Report exploratory research honestly

If you know you are doing exploratory research, then report it as such! There should be big red flags in your discussion saying things like “these findings are exploratory; a confirmatory study is needed before firm conclusions can be drawn”. There is nothing wrong with exploratory research – it must continue to be published – but we need more confirmatory experiments in the literature (particularly for surprising or weak effects). And in my opinion, the media should be barred from reporting on anything in the experimental / biological sciences until it has been independently replicated.

But as I discussed above, it can be all too easy to fool yourself (“oh, of course I was going to normalise that way all along”). How can you ensure you are doing what you said you would do before you saw the data?


Pre-registering an experiment means writing down your experimental hypotheses, data collection plan, experimental design, outcome measures, data preprocessing, exclusion criteria, analyses, and the final test of your hypothesis all before having begun data collection. You consider everything you can think of (greatly helped by running a pilot experiment) as explicitly as you can. Having analysis scripts prepared ahead of time would be the gold standard. Once you have collected the data you perform the analysis and report exactly that result.

As someone who has been doing experiments for years without pre-registration, I can tell you that it is hard. I am used to having some theoretical hypothesis and concrete experimental idea, then rushing in and testing it, then sorting out the details later (in the same dataset). Pre-registration means trying to specify lots of things that I would have sorted out on the way. Nevertheless, it is a rewarding way to guard yourself against the garden of forking paths.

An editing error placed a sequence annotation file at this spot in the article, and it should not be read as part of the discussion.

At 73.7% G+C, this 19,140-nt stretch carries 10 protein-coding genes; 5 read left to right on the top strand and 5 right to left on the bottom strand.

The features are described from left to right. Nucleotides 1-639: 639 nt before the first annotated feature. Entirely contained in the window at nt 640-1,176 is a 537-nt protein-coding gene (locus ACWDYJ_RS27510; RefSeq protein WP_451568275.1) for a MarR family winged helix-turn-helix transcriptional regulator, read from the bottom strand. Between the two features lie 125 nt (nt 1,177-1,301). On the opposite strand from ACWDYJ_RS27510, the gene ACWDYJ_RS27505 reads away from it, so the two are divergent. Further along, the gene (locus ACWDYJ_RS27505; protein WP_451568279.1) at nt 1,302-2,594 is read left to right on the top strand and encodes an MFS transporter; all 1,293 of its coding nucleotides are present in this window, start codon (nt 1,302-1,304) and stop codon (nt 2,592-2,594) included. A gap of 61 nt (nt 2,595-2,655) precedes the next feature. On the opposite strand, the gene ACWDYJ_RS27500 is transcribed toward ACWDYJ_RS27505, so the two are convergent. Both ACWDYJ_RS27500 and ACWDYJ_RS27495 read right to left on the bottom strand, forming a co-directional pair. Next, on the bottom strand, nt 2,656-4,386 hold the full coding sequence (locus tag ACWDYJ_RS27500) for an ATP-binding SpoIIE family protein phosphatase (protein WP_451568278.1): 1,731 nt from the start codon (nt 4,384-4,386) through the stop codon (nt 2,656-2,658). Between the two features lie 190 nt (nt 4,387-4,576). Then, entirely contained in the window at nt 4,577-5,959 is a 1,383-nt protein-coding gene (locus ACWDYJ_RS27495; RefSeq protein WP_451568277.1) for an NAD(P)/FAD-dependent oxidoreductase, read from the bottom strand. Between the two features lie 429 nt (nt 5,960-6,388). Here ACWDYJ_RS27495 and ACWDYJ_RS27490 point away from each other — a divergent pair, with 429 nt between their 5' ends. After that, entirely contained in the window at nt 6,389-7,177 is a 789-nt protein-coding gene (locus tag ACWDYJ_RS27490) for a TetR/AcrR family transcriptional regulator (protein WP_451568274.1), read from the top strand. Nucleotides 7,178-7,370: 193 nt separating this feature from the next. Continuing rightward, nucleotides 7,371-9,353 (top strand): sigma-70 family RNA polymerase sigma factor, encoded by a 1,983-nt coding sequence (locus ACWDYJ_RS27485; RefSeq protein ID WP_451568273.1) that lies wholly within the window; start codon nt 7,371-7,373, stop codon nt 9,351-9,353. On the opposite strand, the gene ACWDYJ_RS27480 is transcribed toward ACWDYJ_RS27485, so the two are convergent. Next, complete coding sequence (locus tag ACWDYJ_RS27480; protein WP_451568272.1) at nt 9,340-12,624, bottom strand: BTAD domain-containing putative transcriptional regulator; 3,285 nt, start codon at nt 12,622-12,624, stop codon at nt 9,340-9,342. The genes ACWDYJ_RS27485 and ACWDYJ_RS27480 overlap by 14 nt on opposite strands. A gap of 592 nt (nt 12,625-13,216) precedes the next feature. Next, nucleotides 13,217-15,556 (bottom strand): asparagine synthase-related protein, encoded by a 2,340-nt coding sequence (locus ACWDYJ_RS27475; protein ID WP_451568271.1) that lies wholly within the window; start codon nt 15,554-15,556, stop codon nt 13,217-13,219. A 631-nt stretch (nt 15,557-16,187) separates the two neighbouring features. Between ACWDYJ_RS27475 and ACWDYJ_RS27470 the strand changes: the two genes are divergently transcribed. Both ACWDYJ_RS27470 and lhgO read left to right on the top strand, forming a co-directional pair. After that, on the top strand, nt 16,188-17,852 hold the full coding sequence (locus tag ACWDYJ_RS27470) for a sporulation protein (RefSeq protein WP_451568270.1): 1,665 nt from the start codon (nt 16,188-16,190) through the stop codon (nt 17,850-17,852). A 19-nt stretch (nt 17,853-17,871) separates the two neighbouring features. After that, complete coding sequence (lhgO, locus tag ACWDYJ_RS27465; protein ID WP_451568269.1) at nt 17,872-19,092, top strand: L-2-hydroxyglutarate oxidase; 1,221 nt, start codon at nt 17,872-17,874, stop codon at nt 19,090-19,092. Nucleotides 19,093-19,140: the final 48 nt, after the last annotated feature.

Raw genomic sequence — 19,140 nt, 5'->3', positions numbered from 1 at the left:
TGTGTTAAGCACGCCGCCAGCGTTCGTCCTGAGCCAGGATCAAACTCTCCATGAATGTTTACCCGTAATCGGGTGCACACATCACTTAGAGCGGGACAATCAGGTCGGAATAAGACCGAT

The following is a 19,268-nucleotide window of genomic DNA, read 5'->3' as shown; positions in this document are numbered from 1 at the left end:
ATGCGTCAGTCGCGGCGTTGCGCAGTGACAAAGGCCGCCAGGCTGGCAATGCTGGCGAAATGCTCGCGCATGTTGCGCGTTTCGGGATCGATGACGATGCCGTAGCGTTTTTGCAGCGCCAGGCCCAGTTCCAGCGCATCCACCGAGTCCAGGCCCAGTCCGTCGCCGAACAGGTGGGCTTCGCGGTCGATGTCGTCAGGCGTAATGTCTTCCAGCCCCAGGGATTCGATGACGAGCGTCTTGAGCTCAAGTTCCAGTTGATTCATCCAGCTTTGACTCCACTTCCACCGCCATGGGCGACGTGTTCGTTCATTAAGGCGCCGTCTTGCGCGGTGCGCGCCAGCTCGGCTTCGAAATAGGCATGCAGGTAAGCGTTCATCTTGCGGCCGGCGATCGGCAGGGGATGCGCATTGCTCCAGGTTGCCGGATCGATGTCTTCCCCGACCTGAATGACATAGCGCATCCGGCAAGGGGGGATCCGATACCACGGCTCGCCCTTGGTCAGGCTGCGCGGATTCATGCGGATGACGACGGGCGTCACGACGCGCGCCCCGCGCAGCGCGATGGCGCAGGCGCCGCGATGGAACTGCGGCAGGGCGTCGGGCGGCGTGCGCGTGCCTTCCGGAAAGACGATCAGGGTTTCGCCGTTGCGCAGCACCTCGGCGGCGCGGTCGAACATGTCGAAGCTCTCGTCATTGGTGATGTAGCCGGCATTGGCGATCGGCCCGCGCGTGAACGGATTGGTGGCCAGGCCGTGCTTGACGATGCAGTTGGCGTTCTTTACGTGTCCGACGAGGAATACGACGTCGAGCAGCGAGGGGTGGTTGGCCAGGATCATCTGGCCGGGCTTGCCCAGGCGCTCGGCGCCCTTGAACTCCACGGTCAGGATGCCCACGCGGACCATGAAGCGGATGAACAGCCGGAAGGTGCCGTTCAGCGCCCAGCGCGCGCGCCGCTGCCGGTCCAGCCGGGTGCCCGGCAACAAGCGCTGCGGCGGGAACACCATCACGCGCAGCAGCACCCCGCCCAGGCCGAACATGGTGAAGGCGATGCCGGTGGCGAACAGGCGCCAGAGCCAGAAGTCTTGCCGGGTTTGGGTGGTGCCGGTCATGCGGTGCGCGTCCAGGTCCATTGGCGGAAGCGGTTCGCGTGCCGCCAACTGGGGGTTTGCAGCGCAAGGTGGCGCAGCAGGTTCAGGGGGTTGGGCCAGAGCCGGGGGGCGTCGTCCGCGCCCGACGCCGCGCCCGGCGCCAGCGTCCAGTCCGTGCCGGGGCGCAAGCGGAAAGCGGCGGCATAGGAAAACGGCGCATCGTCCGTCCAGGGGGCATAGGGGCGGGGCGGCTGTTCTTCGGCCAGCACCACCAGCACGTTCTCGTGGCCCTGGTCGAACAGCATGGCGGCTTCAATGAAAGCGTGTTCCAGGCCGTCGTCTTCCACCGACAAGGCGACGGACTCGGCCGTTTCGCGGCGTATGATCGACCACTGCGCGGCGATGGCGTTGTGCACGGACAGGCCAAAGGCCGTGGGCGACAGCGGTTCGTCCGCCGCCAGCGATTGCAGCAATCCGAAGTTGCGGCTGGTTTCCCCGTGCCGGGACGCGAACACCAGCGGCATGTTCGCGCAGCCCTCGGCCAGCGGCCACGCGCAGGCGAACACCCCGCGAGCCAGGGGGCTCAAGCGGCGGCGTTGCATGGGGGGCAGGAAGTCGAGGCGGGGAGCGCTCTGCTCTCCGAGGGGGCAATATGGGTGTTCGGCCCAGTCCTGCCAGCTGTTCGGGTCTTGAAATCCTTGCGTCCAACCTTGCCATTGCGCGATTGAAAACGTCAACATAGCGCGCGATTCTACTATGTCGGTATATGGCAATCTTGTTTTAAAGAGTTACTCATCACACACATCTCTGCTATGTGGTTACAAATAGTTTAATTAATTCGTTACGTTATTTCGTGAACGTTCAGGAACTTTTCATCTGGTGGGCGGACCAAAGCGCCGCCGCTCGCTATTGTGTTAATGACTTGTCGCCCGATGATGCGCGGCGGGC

What happens when (not if) you realise you really should do that normalisation or change the analysis, after you have collected the data? That is fine: just report it as such (along with the results of the original analysis). Pre-registration is a mechanism to help you be honest about what is confirmatory and what is exploratory. Readers of your paper can decide how much the deviations from what you had said you would do matter.

So how do you actually pre-register an experiment? This can be as simple as a text document on your computer. However, an even better idea is to pre-register the experiment online in a time stamped repository (e.g. Github or the Open Science Framework). Then, when you write up the study, you can point readers to a link with your pre-registration as evidence that you are really trying to delineate exploratory and confirmatory analyses. For this purpose I really like aspredicted.org. This site has a 9-question template for pre-registration, which encourages a short and structured document. At a later time, you can choose to make your preregistration pdf publicly available with a static URL link, which could be included in the methods of your paper.

Registered reports

At the next level in scientific transparency are registered reports. A scientific publication in  a registered report format is one in which (a) the authors submit a manuscript consisting of an introduction, methods, and an analysis plan; (b) reviewers critique the methods and planned analyses, suggesting changes; (c) if the authors and reviewers agree on a protocol, then the paper is in-principle accepted at the journal; (d) the authors go collect and analyse the data; (e) the journal publishes the results. There are now over 20 journals that offer this format, including Cortex, Attention Perception and Psychophysics, and Nature Human Behavior [7].